#23 truckguy82

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Posted 11 January 2017 - 12:19 PM

From the 2014 Owners manual..."AUTO (Automatic Four-Wheel Drive): This setting is ideal for use when road surface traction conditions are variable. When driving the vehicle in AUTO, the front axle is engaged, and the vehicle's power is sent to the front and rear wheels automatically based on driving conditions. Driving in this mode results in slightly lower fuel economy than Two-Wheel Drive High. Do not use AUTO mode to park on a steep grade with poor traction such as ice, snow, mud or gravel. In AUTO mode only the rear wheels will hold the vehicle from sliding when parked. If parking on a steep grade, use 4 m to keep all four wheels engaged." 

 

From GMC's website..."If road conditions frequently alternate between high- and low-traction areas, consider using the “AUTO” setting found on select GMC electronic transfer cases. This setting allows your GMC to automatically distribute torque to the front axle by anticipating the need for additional traction. Shifting into “auto” engages the front axle, but the transfer case sends power primarily to the rear wheels in normal conditions and the clutches modulate torque forward to provide stability and enhance traction to the vehicle. Although not always optimal for efficiency and wear of your vehicle 4wd driveline, AUTOMATIC 4 HI can be used on any road condition without risk of damaging your vehicle."

 

So based on this, it is not "true" AWD.

 

I repeat, in auto4, when our trucks detect slip and engage 4wd, it does not simply engage 4hi.

 

What everybody thinks it does and what I used to think

 

4auto mode - 100% rwd, when rear slips, it's locked 50/50 to power the front, just like a fast activating 4hi button

 

what it really does

 

4auto mode - 90-100% rwd, when rear slips, it can continuously alter torque split to front and rear



#24 truckguy82

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Posted 11 January 2017 - 12:21 PM

And when you compare it to the Acadia AWD system, it sounds different "Acadia All Terrain’s ability lies with its advanced twin clutch all-wheel drive system. Not only can this system send power to the rear wheels as needed, but it can detect if either one of the rear wheels is slipping, and actively send power to the wheel with the most traction, essentially functioning like a limited-slip differential."

yeah so it does the same exact thing as our trucks, except we have a mechanical locking rear end, and the acadia has a limited slip rear end.

 

Also ours in rwd bias and the acadia is FWD bias


Edited by truckguy82, 11 January 2017 - 12:23 PM.


#25 Bushleaguechew

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Posted 11 January 2017 - 12:35 PM

You guys do realize there are many different types of AWD systems right? Some are mechanical, some are electronically controlled, some send power to the rear only when needed and some send power to all 4 wheels at all times.

http://www.caranddri...-system-feature


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#26 Silverado Steve

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Posted 11 January 2017 - 12:45 PM

Bushleaguechew posted a very good article that points out the difference between the two systems. As I have mentioned several time before, an All Wheel Drive system allows all 4 wheels to receive or remove power at different levels independently; hence why there is no wheel hop when there is power to the wheels and the wheels turned. Our system only allows power to the rear at the same power to both wheels, or power to the front to both, but not independently to either wheel, I don't understand what you don't get and why you continue to debate and tell everybody they are wrong?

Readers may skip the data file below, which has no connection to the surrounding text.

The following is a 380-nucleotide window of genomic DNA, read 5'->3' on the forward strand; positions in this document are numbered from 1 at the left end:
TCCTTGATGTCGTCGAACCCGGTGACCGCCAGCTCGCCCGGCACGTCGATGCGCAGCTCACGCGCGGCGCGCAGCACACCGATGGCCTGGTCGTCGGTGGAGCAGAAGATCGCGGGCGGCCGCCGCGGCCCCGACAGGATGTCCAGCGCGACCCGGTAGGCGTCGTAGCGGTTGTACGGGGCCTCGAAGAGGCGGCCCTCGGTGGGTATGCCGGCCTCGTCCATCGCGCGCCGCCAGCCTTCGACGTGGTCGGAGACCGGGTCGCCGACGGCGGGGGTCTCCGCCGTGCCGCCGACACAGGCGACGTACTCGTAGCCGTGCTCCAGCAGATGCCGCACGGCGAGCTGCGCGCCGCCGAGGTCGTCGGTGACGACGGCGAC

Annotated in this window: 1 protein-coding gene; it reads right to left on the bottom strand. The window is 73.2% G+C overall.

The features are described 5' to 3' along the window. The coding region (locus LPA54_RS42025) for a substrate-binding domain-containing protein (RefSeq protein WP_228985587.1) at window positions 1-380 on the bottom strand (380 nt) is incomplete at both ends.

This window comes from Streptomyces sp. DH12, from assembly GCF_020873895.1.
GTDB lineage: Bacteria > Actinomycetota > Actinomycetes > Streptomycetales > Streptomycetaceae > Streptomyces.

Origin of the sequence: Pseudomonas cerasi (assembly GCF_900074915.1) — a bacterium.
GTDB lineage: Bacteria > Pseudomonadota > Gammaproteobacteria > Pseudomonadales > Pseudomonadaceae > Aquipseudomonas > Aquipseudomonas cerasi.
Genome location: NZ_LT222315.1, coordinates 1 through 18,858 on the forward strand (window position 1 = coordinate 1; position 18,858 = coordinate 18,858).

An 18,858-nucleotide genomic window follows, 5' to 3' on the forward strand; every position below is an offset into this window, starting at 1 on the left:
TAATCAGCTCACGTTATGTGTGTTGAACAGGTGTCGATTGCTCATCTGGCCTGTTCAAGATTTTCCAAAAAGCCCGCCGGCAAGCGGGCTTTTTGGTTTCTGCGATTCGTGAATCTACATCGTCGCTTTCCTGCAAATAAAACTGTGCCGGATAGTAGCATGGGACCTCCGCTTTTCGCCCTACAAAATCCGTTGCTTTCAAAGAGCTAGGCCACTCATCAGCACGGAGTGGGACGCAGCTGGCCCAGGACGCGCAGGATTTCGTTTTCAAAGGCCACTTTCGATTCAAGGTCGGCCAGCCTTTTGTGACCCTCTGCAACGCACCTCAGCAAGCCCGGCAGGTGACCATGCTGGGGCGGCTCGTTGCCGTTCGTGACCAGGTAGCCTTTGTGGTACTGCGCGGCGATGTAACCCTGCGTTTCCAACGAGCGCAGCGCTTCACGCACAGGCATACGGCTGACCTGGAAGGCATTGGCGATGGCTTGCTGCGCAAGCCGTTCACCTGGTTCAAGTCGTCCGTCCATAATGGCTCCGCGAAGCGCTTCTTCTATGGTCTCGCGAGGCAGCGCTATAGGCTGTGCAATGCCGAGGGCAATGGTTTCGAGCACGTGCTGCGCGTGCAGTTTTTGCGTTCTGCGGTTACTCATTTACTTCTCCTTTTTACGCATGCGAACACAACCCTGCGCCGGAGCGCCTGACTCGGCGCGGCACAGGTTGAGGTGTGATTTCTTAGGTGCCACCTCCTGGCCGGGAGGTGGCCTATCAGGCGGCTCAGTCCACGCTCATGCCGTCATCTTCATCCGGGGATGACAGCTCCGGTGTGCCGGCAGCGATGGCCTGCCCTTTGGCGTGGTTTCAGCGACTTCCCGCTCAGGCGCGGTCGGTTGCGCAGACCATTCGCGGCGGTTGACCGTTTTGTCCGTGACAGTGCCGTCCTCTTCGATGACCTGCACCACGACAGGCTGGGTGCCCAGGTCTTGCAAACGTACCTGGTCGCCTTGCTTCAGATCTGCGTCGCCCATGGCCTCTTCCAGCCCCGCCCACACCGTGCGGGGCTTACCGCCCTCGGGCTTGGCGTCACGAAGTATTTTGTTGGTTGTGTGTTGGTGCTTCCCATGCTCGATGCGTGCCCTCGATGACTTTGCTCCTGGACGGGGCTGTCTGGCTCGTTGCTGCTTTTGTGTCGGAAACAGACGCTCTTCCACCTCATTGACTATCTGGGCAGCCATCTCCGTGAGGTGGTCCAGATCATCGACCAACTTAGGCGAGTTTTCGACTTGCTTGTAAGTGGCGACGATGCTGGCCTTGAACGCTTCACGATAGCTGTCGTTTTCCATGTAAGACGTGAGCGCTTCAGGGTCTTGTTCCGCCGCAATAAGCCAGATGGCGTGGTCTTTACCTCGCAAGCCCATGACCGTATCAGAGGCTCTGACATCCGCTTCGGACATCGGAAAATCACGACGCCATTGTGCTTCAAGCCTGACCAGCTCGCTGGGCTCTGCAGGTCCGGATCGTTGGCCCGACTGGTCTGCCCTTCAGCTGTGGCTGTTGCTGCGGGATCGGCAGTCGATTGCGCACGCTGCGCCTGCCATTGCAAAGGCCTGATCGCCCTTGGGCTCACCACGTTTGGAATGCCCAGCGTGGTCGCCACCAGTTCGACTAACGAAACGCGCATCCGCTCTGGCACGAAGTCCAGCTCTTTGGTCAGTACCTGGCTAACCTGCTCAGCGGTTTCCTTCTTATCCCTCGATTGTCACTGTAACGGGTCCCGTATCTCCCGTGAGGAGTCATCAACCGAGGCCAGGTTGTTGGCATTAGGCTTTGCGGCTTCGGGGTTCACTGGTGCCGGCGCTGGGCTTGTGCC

yeah so it does the same exact thing as our trucks, except we have a mechanical locking rear end, and the acadia has a limited slip rear end.

 

Also ours in rwd bias and the acadia is FWD bias



#27 RhinoGuy

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Posted 11 January 2017 - 12:56 PM

Something is always engaged in the auto setting because I can feel and hear it in my truck.

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#28 truckguy82

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Posted 11 January 2017 - 12:57 PM

Bushleaguechew posted a very good article that points out the difference between the two systems. As I have mentioned several time before, an All Wheel Drive system allows all 4 wheels to receive or remove power at different levels independently; hence why there is no wheel hop when there is power to the wheels and the wheels turned. Our system only allows power to the rear at the same power to both wheels, or power to the front to both, but not independently to either wheel, I don't understand what you don't get and why you continue to debate and tell everybody they are wrong?

 

:M16:

 

There is no wheel hop in 4wdauto!!! why do you think that is??

 

You have zero understanding of how these systems work. Maybe you should read the article he posted, and then read up on ours.

 

You also have not read everything I've posted and then grasped what I was saying.

 

You are just trying your best to find evidence to support your incorrect theory, you haven't found anything. I fully understand how AWD systems operate and how 4wd systems operate, you do not.


Edited by truckguy82, 11 January 2017 - 12:59 PM.


#29 Silver 5.3

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Posted 11 January 2017 - 01:01 PM

So much anger over something that won't matter at the end of the day. 

 

"If it is something that won't matter in 5 years, don't give it more than 5 minutes of your time"--Wise Words of Wisdom



#30 truckguy82

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Posted 11 January 2017 - 01:12 PM

So much anger over something that won't matter at the end of the day. 

 

"If it is something that won't matter in 5 years, don't give it more than 5 minutes of your time"--Wise Words of Wisdom

well "wise words of wisdom" should go bang a girl with gonorrhea because that won't matter in 5 years